In February 1971, the Croatian nationalist émigré magazine Hrvatska država, printed by Branimir Jelić in West Berlin, published a story attributed to its Moscow correspondent claiming that the Warsaw Pact would help Croatia achieve its independence, granting it a status comparable to that enjoyed by Finland at the time. The article also stated that the SKH was collaborating with Ustaše émigrés. The Yugoslav Military Mission in Berlin reported the story to the military intelligence service along with the names of alleged Ustaše émigré operatives in Croatia. The report was initially believed,[69] leading the Yugoslav authorities to become concerned that the Soviet Union might be instigating and aiding the SKH and the Ustaše émigrés.[70] A federal investigation concluded on 7 April that the story was false, and the authorities decided to bury the affair. Immediately, the SKH announced that foreign and domestic enemies of the SKH stood behind the allegations. The same day, Vladimir Rolović, the Yugoslav ambassador to Sweden, was mortally wounded in an unrelated attack by Ustaše émigrés, further escalating tensions.[69] According to Dabčević-Kučar, the SKH leadership treated the enthusiasm of the émigrés with suspicion, believing it to be linked with the Yugoslav State Security Administration, and also because their activity weakened the SKH's position.[71]

Even though the leadership of Bosnia and Herzegovina was cautious in its response to the SKH's January 1970 shift towards Matica hrvatska's positions,[72] relations became much tenser, primarily reflected through texts published by Matica hrvatska journals and Oslobođenje, the newspaper of record in Bosnia and Herzegovina.[73] The leadership of Bosnia and Herzegovina initially distinguished between the positions of the SKH and those held by Matica hrvatska, but this distinction eroded over time.[74] In September, Matica hrvatska expanded its work to Bosnia and Herzegovina and the Serbian autonomous province of Vojvodina, claiming Croats were underrepresented in government institutions there due to policies implemented during Ranković's tenure. By November 1971, Croatian nationalists advocated annexing a part of Bosnia and Herzegovina to Croatia to rectify the situation. In response, Serbian nationalists claimed other parts of Bosnia and Herzegovina for Serbia.[75] Officials from Bosnia and Herzegovina responded by prohibiting the establishment of Matica hrvatska branches within the republic.[73]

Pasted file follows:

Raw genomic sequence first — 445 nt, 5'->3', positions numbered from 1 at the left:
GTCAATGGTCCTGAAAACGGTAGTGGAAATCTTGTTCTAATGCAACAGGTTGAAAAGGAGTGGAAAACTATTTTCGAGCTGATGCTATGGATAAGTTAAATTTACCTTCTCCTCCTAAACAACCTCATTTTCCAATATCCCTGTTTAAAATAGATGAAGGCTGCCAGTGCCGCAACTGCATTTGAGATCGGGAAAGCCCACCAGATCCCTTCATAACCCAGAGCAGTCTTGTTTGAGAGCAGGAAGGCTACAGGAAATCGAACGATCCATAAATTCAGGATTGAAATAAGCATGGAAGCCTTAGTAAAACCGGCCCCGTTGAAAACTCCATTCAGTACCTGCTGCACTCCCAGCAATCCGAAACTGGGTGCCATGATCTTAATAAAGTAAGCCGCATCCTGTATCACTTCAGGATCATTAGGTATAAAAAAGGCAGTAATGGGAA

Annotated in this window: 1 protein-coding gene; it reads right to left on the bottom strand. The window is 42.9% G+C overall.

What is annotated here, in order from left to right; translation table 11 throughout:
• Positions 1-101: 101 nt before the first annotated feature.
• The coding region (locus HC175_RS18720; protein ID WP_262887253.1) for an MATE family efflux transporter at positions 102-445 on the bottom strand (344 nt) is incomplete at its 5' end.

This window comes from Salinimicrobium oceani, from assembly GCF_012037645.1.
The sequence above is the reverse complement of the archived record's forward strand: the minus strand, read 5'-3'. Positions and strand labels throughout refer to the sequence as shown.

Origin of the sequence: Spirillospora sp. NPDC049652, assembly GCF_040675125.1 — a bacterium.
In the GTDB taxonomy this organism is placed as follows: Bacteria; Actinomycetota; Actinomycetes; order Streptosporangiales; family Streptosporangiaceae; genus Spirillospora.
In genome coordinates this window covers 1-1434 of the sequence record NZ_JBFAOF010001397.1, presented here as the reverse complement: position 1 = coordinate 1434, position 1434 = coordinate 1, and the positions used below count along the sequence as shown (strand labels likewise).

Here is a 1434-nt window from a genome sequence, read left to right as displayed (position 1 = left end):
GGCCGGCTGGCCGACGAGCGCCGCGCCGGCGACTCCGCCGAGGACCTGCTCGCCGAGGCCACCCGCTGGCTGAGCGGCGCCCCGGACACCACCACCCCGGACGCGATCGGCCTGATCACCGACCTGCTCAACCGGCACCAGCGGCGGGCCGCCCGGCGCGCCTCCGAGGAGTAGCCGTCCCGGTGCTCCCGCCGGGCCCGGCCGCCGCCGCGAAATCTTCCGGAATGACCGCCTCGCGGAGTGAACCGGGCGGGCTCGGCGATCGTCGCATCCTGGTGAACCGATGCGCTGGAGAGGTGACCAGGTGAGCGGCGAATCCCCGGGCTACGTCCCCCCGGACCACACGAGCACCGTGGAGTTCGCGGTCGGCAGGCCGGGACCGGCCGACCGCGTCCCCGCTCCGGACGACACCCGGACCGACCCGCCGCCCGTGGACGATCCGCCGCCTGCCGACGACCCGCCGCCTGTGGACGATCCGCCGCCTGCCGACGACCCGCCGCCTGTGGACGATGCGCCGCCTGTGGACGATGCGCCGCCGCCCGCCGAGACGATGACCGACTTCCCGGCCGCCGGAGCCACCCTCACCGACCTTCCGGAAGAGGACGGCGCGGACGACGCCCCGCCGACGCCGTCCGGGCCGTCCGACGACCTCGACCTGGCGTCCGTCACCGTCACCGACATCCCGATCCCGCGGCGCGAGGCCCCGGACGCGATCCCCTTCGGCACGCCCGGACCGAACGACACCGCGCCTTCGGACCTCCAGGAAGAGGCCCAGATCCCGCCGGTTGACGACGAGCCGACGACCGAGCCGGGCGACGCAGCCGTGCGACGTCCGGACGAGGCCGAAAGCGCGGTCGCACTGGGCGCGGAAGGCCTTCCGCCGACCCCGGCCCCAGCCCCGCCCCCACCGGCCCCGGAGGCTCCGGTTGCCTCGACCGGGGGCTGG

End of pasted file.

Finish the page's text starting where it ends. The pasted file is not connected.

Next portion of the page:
Foreign policy considerations[edit]

Photograph of Leonid Brezhnev seated at a desk, facing the camera
Leonid Brezhnev offered Josip Broz Tito Soviet assistance in 1970.

During a meeting of the SKJ leadership at the Brijuni Islands on 28–30 April 1971, Tito received a telephone call from Soviet leader Leonid Brezhnev. According to Tito, Brezhnev offered help to resolve the political crisis in Yugoslavia, and Tito declined. The offer was likened by the SKH and by Tito to Brezhnev's call to the First Secretary of the Communist Party of Czechoslovakia Alexander Dubček in 1968 ahead of the Warsaw Pact invasion of Czechoslovakia—as being a threat of imminent Warsaw Pact invasion. Some members of the SKH Central Committee suggested that Tito invented it to strengthen his position, but the First Deputy Premier of the Soviet Union Dmitry Polyansky confirmed the conversation took place.[76]

Aiming to improve the United States' position in the Mediterranean area following the Black September crisis in Jordan, the United States President Richard Nixon toured several countries in the region.[77] Nixon's state visit to Yugoslavia lasted from 30 September until 2 October 1970 and included a trip to Zagreb, where Nixon sparked controversy in a toast at the Banski dvori, the seat of the Croatian government.[78] His toast ended with the words "Long live Croatia! Long live Yugoslavia!", which were interpreted variously as a show of support for the independence of Croatia, or alternatively as just a common courtesy. The Yugoslav ambassador to the United States interpreted the episode as strategic positioning for a breakup of Yugoslavia.[79]

Brezhnev visited Yugoslavia from 22 to 25 September 1971 amid continuing tension between Yugoslavia and the Soviet Union following the 1968 invasion of Czechoslovakia. Brezhnev offered a friendship agreement, but Tito declined to sign it to avoid appearing to move closer to the Eastern Bloc.[80] Yugoslav officials notified Nixon through Secretary of State William P. Rogers that the meeting with Brezhnev did not go well. An official visit of Tito to the United States was arranged to reassure Tito of the United States' political, economic, and military support for Yugoslavia. Nixon and Tito met on 30 October in Washington, D.C.[81]